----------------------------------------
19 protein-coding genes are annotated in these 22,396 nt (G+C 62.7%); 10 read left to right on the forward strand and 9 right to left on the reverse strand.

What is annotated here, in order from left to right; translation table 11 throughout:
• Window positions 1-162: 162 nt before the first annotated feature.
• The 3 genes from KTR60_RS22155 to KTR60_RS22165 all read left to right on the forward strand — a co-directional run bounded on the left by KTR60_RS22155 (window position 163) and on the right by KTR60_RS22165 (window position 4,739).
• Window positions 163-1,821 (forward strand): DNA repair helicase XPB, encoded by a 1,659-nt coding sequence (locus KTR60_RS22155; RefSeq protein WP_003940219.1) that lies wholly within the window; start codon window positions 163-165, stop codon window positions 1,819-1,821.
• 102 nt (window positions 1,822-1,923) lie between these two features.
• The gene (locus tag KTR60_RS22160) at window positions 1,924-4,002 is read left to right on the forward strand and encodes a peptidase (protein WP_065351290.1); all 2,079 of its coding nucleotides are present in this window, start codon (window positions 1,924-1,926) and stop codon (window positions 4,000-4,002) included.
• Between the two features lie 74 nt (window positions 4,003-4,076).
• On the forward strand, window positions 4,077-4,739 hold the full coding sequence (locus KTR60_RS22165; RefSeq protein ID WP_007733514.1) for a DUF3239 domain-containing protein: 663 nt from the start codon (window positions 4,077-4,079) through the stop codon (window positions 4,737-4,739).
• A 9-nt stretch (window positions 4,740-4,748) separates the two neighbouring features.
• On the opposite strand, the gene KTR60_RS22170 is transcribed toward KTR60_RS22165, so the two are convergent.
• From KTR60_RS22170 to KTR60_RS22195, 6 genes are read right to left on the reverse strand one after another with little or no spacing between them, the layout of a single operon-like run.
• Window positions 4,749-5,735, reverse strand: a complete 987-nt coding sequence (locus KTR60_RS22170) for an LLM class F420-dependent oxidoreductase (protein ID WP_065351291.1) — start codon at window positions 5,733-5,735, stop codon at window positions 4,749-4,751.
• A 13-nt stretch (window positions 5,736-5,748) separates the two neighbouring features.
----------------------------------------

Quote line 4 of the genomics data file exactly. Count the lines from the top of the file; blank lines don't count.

• The 3 genes from KTR60_RS22155 to KTR60_RS22165 all read left to right on the forward strand — a co-directional run bounded on the left by KTR60_RS22155 (window position 163) and on the right by KTR60_RS22165 (window position 4,739).